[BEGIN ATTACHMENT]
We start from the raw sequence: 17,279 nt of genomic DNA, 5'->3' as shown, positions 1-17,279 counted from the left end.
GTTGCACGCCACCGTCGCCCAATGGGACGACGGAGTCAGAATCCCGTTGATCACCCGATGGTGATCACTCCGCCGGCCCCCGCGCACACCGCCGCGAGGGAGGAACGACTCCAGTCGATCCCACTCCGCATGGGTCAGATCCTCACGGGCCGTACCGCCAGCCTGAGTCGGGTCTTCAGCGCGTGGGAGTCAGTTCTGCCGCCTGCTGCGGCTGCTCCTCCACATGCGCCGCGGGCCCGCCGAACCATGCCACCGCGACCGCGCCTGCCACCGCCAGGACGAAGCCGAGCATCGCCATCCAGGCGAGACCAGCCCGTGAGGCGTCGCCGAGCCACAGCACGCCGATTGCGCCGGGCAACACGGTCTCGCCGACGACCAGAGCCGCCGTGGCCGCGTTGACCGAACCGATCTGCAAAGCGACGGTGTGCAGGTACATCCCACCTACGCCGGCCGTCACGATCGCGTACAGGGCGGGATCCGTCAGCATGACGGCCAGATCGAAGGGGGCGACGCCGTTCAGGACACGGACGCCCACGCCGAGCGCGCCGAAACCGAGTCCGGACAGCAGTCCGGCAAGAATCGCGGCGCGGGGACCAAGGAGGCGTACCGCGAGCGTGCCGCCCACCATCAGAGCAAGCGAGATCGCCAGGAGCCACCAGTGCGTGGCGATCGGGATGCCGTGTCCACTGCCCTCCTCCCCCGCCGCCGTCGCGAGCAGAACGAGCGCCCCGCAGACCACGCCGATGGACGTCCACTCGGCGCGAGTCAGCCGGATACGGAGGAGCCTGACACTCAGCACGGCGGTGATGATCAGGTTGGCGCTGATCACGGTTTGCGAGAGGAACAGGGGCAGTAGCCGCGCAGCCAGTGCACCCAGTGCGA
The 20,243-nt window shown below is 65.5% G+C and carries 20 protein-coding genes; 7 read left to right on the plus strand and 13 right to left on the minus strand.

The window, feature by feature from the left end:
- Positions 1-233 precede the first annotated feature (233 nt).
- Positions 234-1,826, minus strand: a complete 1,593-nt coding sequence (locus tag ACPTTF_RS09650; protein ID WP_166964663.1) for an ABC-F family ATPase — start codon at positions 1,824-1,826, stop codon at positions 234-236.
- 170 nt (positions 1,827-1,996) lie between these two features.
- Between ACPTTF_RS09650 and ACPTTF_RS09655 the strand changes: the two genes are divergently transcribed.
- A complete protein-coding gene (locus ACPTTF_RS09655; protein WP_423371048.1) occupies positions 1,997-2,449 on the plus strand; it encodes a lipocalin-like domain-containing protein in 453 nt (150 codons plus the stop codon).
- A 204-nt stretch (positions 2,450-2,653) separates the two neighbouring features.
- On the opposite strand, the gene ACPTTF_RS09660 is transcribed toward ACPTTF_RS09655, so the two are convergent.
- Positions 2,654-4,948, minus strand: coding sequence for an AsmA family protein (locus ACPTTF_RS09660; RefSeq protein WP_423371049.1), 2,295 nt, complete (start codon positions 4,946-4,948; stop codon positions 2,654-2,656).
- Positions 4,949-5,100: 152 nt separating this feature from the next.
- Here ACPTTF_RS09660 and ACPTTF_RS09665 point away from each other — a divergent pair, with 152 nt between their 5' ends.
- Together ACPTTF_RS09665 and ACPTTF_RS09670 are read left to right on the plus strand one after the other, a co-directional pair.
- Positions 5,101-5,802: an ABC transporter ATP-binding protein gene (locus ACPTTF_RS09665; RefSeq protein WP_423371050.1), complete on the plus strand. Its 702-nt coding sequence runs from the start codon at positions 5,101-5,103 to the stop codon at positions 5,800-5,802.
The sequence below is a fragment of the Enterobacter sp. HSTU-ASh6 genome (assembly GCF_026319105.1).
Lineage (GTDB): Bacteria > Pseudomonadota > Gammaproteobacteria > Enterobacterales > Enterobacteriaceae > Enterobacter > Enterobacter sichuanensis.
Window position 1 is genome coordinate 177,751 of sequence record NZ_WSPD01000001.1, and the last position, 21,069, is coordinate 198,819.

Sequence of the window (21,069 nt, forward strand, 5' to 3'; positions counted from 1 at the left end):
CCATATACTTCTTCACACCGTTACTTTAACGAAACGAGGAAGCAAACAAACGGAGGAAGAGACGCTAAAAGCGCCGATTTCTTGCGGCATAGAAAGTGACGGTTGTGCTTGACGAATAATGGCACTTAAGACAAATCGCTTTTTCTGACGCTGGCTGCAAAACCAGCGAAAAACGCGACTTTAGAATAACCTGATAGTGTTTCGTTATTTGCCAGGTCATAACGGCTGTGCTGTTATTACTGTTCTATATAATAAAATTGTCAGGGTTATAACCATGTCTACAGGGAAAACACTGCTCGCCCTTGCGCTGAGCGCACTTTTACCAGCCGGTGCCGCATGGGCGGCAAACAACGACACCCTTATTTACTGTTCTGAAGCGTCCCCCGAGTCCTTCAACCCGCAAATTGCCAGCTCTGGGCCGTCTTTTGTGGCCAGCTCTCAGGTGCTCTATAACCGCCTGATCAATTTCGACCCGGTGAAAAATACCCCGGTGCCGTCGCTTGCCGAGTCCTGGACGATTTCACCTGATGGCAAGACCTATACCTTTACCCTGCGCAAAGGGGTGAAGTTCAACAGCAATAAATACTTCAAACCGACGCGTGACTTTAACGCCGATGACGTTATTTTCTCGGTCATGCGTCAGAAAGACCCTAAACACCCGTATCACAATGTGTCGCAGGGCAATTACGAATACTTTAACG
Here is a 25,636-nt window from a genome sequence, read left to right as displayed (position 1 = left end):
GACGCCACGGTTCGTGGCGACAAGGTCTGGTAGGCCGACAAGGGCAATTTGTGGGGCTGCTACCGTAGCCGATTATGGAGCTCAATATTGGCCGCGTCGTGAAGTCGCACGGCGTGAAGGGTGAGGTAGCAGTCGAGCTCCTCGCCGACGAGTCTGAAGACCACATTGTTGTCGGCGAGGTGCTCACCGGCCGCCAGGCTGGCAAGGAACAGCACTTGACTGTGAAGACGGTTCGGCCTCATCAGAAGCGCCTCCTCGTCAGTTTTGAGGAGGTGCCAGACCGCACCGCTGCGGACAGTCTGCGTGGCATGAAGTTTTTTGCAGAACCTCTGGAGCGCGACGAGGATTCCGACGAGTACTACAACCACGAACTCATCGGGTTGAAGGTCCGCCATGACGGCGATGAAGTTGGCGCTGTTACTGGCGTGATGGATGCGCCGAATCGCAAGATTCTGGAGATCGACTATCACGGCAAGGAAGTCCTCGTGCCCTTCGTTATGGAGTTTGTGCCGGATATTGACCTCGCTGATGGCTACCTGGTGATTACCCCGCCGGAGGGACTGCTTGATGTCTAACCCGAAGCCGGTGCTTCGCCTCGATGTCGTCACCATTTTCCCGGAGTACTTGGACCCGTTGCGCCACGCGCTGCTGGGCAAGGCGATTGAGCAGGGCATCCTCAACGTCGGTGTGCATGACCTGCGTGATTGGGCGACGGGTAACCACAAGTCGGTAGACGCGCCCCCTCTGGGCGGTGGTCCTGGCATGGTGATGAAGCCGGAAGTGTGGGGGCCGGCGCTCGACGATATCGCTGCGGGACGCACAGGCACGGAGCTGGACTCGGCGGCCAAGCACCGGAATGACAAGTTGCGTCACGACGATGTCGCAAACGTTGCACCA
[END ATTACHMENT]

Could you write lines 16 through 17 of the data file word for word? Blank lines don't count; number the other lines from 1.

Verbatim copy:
- Positions 5,101-5,802: an ABC transporter ATP-binding protein gene (locus ACPTTF_RS09665; RefSeq protein WP_423371050.1), complete on the plus strand. Its 702-nt coding sequence runs from the start codon at positions 5,101-5,103 to the stop codon at positions 5,800-5,802.
The sequence below is a fragment of the Enterobacter sp. HSTU-ASh6 genome (assembly GCF_026319105.1).